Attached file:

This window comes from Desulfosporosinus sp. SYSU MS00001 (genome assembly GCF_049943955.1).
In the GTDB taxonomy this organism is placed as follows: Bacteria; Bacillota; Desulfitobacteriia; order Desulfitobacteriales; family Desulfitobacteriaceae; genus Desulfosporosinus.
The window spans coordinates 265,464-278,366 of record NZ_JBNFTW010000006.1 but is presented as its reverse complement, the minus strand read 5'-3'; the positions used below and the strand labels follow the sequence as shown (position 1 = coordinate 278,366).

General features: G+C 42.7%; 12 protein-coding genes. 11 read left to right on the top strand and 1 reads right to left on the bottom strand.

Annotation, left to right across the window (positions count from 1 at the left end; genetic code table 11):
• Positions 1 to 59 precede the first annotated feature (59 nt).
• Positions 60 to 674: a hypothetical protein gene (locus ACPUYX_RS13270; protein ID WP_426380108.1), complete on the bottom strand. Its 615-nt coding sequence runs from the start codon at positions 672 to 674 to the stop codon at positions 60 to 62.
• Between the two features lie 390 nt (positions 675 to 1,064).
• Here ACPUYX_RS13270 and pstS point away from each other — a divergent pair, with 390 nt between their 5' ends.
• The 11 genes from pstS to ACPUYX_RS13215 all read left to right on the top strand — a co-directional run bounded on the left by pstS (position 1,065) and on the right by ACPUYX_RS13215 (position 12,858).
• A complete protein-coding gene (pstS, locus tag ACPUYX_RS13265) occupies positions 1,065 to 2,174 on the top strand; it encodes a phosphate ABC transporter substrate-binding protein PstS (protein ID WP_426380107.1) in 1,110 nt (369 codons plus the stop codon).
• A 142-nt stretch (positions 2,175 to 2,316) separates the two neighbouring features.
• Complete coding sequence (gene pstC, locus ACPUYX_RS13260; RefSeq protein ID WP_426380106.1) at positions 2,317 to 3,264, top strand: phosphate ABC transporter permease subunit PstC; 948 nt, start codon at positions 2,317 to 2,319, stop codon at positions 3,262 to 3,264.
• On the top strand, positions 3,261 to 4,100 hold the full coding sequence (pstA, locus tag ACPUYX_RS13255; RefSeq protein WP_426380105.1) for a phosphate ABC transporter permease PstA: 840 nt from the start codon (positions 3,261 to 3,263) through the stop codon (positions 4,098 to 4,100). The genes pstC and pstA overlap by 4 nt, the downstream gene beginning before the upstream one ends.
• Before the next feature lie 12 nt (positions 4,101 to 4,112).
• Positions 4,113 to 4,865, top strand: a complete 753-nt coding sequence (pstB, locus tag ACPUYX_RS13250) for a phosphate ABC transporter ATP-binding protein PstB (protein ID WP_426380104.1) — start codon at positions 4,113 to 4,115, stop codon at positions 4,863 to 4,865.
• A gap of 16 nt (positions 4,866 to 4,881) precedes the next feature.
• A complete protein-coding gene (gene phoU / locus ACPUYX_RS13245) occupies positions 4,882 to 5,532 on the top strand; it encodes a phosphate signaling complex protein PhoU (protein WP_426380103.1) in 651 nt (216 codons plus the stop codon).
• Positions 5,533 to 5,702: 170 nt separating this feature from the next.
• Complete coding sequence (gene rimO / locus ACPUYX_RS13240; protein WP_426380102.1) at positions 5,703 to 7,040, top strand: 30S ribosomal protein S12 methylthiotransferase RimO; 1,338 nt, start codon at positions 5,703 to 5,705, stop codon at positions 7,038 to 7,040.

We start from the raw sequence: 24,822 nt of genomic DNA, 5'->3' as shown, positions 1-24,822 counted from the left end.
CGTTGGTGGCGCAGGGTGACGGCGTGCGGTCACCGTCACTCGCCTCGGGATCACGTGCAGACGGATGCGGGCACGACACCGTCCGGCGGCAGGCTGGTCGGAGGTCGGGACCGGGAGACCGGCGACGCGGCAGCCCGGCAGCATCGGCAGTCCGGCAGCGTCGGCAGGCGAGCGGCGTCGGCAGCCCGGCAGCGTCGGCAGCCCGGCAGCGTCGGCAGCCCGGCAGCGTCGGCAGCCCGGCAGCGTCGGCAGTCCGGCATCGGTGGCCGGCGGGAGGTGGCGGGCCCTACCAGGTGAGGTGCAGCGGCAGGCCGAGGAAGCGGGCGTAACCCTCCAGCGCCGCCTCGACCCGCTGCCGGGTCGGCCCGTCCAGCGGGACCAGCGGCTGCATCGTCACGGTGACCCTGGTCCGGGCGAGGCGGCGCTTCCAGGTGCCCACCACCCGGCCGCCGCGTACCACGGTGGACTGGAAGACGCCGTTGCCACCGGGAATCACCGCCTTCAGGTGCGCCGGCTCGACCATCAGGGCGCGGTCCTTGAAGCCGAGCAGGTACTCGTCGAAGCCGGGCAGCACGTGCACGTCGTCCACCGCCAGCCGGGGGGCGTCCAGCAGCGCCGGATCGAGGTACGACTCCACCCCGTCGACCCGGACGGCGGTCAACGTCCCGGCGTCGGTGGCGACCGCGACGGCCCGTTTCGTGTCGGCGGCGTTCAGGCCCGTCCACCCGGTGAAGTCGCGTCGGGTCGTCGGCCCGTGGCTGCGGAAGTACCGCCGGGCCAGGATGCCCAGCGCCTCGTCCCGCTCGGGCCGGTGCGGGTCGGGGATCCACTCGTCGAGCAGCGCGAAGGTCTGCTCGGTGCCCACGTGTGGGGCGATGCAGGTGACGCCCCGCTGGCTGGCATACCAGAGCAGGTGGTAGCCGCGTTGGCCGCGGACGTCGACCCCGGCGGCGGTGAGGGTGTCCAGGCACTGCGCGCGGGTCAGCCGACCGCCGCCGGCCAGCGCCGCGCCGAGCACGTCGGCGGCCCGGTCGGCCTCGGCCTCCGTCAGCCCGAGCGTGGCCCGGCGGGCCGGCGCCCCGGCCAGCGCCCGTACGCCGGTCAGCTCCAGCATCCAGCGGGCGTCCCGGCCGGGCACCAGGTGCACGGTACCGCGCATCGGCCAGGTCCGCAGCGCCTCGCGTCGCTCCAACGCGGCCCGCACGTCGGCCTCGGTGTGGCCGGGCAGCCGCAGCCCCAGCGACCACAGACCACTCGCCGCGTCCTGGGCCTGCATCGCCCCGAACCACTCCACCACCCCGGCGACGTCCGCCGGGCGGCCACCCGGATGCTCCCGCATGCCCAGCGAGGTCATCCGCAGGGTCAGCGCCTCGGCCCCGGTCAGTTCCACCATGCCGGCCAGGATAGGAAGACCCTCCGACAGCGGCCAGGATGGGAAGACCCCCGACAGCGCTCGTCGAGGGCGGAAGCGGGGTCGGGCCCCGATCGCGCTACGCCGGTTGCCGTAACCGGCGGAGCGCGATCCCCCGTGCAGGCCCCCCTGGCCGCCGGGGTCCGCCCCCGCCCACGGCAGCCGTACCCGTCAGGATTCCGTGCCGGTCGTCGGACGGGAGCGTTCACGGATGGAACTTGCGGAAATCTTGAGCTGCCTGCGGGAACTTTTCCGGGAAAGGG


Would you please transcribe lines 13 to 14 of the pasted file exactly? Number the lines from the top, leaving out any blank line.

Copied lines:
• Complete coding sequence (gene pstC, locus ACPUYX_RS13260; RefSeq protein ID WP_426380106.1) at positions 2,317 to 3,264, top strand: phosphate ABC transporter permease subunit PstC; 948 nt, start codon at positions 2,317 to 2,319, stop codon at positions 3,262 to 3,264.
• On the top strand, positions 3,261 to 4,100 hold the full coding sequence (pstA, locus tag ACPUYX_RS13255; RefSeq protein WP_426380105.1) for a phosphate ABC transporter permease PstA: 840 nt from the start codon (positions 3,261 to 3,263) through the stop codon (positions 4,098 to 4,100). The genes pstC and pstA overlap by 4 nt, the downstream gene beginning before the upstream one ends.